Clayton Kershaw Is About to Get Expensive


Clayton Kershaw, as you may have heard, is awesome. He’s probably going to win the NL Cy Young next month, and as he enters his first year of arbitration eligibility, his salary is likely to skyrocket from ~$500k to something like $8m.

If Kershaw continues producing anything like he did in 2011 – a fair bet considering he’s still only 23 – the dollars it’s going to take to pay him each year are only going to keep getting higher, as Tim Dierkes of MLB Trade Rumors points out in his Dodgers offseason outlook:

We’ve seen top pitchers extended for about $30MM, but Kershaw might need $35MM just for his three arbitration years, and that might be a discount over going year-to-year.  I think we’d be entering the $100MM range for a six year deal, which is incredible given that three of those would be arbitration years.

While any sort of big contract for a pitcher always comes with risk, I don’t think there’s anyone who would argue that Kershaw isn’t worth at least that and more, so he’ll get it eventually, and we’ll all be happy when he does. Except, as we see these numbers grow and grow, we start to wonder what might have been if he’d been signed to a long-term deal a year ago. The argument, we’ve always heard, is that there was no rush to sign a player who was still in his pre-arbitration years, and while it’s rare, it’s not unprecedented – the Rays signed Evan Longoria to such a deal after just a week in the bigs. If all of the team options are exercised, Longoria will make approximately $44m over the first nine years of his career, an enormous steal for Tampa Bay.

So how much might the Dodgers have cost themselves by not locking up Kershaw before his breakout year? We looked at just that topic in August of 2010, comparing Kershaw’s situation to other young pitchers with similar service time who had recently signed long-term deals – Jon Lester, Ricky Romero, and Yovani Gallardo. As it turned out, all three signed nearly identical deals, for $30m over five years, coming with one pre-arbitration year left.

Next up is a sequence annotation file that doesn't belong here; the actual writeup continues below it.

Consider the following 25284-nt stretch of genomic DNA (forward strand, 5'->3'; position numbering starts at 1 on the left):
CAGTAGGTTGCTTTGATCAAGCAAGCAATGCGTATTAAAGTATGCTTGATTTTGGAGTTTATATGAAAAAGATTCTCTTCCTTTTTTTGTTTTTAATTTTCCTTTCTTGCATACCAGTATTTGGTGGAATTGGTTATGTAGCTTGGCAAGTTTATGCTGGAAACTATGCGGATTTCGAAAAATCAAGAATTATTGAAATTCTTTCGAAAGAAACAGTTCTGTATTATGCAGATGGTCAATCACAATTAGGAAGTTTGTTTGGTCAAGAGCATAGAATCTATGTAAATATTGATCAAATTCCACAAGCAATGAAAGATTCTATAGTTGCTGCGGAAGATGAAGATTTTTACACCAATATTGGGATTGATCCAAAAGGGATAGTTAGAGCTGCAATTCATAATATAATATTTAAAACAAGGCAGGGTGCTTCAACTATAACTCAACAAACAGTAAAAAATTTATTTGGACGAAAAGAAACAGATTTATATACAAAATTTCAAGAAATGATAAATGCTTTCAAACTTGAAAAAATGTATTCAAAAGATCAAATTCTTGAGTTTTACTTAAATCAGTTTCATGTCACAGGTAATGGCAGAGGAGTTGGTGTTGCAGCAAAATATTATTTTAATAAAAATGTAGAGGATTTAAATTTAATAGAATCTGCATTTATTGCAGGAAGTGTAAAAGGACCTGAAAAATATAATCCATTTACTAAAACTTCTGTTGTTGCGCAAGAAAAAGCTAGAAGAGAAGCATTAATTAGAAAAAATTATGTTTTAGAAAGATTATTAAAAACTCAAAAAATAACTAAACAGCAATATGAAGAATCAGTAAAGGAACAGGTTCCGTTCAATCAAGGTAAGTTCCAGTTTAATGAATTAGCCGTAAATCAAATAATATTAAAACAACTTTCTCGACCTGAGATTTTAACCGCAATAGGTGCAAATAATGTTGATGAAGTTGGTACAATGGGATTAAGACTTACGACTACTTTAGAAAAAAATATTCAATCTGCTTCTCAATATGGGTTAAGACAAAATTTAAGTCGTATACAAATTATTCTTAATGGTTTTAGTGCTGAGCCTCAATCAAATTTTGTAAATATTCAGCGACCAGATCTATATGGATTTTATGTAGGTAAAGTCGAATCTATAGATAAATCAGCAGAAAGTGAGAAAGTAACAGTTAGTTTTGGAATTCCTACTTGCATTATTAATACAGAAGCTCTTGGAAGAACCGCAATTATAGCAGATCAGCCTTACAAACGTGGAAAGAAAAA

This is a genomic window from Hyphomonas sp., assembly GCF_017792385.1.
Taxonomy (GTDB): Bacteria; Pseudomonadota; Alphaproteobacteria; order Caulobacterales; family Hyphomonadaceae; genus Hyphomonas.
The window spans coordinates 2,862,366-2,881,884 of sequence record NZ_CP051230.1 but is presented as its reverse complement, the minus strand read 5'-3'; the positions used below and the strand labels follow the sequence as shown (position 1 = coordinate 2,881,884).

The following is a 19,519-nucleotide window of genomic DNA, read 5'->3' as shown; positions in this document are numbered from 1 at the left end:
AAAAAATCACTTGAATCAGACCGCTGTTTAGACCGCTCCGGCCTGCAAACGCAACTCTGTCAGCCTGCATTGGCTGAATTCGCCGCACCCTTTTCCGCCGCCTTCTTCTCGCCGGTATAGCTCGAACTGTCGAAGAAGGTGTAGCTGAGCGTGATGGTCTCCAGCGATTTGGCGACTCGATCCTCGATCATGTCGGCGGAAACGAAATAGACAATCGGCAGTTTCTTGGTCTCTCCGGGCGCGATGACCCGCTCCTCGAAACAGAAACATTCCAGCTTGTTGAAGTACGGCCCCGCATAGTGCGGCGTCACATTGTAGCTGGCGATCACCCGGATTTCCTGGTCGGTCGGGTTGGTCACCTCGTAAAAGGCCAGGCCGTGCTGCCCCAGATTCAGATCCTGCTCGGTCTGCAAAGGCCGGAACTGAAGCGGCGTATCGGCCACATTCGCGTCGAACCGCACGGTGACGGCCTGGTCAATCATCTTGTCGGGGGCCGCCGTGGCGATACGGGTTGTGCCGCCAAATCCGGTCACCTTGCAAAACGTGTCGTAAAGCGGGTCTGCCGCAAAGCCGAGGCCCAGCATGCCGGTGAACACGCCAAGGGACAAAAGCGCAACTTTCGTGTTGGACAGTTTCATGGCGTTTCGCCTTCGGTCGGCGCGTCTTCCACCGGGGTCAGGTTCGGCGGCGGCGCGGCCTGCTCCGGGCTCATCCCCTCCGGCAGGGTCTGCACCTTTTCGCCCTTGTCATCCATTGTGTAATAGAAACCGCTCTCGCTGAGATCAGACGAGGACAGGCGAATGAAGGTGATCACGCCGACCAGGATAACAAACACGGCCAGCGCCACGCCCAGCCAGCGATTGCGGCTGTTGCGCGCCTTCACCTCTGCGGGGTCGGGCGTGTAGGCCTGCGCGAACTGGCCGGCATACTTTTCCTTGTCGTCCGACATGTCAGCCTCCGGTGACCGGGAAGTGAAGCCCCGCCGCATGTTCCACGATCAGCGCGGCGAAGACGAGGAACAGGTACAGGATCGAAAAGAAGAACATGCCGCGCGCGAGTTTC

$30m over 5 years seems to be the going rate for this caliber of pitcher at this point in his career, and if you want to toss in a bit more because Kershaw is younger, that’d be fine by me too. If nothing is done, he’ll make less than a million dollars in 2011. That’s a steal. But then he’ll be eligible for arbitration, and if he keeps on his current career path the yearly arbitration raises are going to get expensive and unpredictable. What if 2011 is his true breakout year, where he goes 21-6 with 212 K? We’ll be begging for the days when he might have been had for only $6m/year. So while I’m sure the responses here are going to be “sure, but the Dodgers are poor” (and it’s not that you’re wrong, it’s just that I’m trying to pretend we’re fans of a real baseball team for once), this is a deal that would save the Dodgers money in the long run.

Damn, a little low on the Ks, but apparently I nearly nailed the W/L almost exactly about 14 months ago. Anyway, the Dodgers clearly didn’t sign Kershaw, and that’s a big loss, because who wouldn’t be thrilled to know that he was under contract for four more years right now at reasonable prices? Thus far they have been content with going year-to-year with him; that’s about $8m this year, and who knows what it could be for 2013 and ’14, his final two years of arbitration eligibility. As Dierkes notes, if he was signed for all three arbitration years this winter, it could be 3/$35, and since he considers that a discount over year-to-year, it might be about $40m if he keeps going through arbitration. And that doesn’t even buy out any free agent years.

It’s a two-way street, of course. It’s possible that the Dodgers reached out with interest in this type of deal and Kershaw wasn’t receptive, reasoning he’d rather pass up the security that would come with signing young while assuming the risk that would come with obtaining every last dollar – we just don’t know. In addition, there’s always the uncertainty that comes with the McCourt ownership situation, so it’s possible that Ned Colletti’s hands were just tied.

Regardless of the reasons, it’s clear that failing to follow the lead of other progressive organizations and locking up a young star early is going to cost the Dodgers tens of millions of dollars. Considering that Matt Kemp and Andre Ethier are both two years closer to free agency and thus more urgent (if not, in Ethier’s case at least, more prudent) it’s unlikely this gets resolved this winter either. So you can look forward to seeing this article again a year from now, as I ponder Kershaw’s imminent $15m 2013 arbitration salary on the heels of his 24-8, 237 K 2012.

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